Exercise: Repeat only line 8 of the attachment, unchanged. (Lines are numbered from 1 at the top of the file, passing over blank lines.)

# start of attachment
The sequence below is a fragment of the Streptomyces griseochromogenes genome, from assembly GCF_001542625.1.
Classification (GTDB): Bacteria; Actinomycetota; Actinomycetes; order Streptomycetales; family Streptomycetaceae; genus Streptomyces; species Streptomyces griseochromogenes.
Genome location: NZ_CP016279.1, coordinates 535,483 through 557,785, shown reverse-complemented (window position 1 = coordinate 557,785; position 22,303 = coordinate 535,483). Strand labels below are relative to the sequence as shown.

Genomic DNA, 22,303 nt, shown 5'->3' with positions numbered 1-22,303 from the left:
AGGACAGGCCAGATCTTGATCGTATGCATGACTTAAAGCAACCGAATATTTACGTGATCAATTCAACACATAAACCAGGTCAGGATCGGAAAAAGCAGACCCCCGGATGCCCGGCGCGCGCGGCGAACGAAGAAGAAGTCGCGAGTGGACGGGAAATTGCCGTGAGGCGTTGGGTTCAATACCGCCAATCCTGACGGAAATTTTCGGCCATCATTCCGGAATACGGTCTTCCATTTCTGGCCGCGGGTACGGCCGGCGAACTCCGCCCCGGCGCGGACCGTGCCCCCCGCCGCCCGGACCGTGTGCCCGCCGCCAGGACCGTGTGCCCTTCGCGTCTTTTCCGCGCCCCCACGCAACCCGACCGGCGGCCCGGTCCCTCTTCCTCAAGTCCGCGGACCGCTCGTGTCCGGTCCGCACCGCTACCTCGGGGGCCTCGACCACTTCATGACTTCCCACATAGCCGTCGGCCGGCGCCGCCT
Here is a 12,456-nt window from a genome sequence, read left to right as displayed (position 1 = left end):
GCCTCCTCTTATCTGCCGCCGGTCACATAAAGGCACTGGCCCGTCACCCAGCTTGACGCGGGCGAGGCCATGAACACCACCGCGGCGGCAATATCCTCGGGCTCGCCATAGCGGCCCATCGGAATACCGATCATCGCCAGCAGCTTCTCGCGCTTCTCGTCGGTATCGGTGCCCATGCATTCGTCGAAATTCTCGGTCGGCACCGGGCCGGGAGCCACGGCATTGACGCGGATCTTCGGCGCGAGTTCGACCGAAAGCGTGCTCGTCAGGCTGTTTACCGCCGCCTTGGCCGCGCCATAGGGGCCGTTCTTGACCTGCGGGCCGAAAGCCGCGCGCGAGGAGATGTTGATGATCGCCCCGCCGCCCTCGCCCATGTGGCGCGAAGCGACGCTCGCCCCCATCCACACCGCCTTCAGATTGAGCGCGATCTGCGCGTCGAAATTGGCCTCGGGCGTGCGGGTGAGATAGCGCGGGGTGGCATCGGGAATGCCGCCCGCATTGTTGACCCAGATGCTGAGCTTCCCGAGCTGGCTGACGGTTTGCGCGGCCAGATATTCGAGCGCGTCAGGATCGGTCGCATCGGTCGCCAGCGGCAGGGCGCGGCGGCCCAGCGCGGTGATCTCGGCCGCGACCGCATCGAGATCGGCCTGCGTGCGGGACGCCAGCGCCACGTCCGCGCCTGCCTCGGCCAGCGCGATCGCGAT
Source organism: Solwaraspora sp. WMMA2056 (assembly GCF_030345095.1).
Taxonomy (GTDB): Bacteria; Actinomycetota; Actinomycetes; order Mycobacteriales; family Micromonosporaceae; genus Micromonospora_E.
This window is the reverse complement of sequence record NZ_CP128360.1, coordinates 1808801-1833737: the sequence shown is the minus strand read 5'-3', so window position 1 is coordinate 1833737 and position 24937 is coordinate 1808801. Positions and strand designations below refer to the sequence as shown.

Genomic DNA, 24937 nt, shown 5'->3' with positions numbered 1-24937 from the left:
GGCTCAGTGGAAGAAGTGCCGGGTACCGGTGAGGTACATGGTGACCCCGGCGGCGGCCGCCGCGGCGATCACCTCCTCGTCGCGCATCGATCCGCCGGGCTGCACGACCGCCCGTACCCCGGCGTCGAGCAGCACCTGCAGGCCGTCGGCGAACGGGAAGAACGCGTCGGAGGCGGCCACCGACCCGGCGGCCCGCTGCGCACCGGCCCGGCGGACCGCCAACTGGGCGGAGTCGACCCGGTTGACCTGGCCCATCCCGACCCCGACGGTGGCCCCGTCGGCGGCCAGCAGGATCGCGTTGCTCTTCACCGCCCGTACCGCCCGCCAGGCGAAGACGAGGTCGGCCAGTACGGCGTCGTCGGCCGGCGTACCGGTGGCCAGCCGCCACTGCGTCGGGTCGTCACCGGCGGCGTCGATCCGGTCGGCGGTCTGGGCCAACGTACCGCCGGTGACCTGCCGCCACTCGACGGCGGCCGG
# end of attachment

Source organism: Solwaraspora sp. WMMA2056 (assembly GCF_030345095.1).